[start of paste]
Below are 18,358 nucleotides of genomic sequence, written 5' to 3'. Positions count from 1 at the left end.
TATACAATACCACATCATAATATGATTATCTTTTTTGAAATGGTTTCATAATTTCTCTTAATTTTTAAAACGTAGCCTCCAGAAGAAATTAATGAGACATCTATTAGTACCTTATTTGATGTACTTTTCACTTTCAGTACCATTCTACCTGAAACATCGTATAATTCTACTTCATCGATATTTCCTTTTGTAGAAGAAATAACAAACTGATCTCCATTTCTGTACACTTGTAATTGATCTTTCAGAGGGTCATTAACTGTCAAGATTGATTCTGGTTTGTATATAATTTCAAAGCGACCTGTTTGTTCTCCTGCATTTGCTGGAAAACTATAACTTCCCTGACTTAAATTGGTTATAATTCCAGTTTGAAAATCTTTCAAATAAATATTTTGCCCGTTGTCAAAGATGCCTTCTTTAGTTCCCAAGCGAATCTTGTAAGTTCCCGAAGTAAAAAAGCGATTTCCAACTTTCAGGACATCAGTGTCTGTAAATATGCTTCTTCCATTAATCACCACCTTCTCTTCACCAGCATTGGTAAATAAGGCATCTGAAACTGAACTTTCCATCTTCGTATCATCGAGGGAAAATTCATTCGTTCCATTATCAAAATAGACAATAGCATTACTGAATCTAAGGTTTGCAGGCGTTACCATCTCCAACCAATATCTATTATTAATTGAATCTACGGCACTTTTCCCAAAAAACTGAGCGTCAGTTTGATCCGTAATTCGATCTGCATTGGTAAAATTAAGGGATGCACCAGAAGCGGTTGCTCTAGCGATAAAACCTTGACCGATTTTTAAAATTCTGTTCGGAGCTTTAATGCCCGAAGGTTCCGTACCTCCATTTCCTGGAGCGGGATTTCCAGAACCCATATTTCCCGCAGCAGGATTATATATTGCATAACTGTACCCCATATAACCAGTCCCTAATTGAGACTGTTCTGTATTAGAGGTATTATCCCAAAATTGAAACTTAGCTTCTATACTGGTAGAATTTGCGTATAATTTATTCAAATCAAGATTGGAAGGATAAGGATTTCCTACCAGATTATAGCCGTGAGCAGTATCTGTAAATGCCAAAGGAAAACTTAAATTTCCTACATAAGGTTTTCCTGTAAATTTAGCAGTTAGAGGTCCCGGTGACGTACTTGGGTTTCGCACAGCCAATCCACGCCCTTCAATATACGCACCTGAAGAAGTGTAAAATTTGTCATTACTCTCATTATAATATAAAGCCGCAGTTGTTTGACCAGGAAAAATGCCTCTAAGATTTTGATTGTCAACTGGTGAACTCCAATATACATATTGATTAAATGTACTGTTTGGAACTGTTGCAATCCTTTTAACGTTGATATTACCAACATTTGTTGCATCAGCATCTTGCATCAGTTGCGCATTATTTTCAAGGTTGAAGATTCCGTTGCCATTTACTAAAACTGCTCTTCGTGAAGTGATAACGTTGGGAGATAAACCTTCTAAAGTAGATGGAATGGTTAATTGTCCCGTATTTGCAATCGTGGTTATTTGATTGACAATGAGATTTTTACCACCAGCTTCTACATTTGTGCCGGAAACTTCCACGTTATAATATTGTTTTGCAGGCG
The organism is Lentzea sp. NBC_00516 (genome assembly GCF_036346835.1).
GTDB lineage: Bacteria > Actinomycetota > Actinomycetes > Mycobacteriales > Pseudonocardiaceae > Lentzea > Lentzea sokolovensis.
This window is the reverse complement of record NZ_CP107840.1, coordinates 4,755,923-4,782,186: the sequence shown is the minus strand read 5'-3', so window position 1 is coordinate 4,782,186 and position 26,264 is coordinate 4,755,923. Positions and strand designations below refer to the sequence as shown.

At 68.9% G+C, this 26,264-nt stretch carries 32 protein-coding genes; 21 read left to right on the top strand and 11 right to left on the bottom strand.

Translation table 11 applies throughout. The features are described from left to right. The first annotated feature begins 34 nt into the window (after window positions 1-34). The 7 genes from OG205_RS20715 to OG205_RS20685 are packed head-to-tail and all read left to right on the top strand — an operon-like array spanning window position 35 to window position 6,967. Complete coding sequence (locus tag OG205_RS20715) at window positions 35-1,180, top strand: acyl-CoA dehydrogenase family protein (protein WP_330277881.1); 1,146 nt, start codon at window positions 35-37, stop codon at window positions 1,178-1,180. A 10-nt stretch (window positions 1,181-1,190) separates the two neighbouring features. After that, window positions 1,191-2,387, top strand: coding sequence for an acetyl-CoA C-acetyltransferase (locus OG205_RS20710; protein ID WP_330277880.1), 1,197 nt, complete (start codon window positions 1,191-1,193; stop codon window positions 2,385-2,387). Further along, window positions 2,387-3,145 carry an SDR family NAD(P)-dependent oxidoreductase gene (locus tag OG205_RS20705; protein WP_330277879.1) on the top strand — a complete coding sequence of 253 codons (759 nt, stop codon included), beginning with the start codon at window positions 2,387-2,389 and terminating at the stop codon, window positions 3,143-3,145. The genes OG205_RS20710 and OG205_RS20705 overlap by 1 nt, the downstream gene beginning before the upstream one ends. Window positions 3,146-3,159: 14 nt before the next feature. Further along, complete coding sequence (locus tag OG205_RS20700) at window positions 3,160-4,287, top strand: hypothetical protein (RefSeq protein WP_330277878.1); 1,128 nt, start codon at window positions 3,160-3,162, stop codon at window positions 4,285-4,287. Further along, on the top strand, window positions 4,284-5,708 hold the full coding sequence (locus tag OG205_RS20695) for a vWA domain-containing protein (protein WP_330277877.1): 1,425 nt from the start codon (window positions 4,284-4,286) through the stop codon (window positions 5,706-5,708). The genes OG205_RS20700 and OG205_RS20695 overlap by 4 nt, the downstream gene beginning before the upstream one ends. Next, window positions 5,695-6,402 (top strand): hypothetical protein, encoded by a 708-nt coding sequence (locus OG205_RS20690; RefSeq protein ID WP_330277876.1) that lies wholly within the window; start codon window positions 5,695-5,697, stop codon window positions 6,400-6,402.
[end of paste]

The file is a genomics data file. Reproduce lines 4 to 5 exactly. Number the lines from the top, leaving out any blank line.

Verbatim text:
GTDB lineage: Bacteria > Actinomycetota > Actinomycetes > Mycobacteriales > Pseudonocardiaceae > Lentzea > Lentzea sokolovensis.
This window is the reverse complement of record NZ_CP107840.1, coordinates 4,755,923-4,782,186: the sequence shown is the minus strand read 5'-3', so window position 1 is coordinate 4,782,186 and position 26,264 is coordinate 4,755,923. Positions and strand designations below refer to the sequence as shown.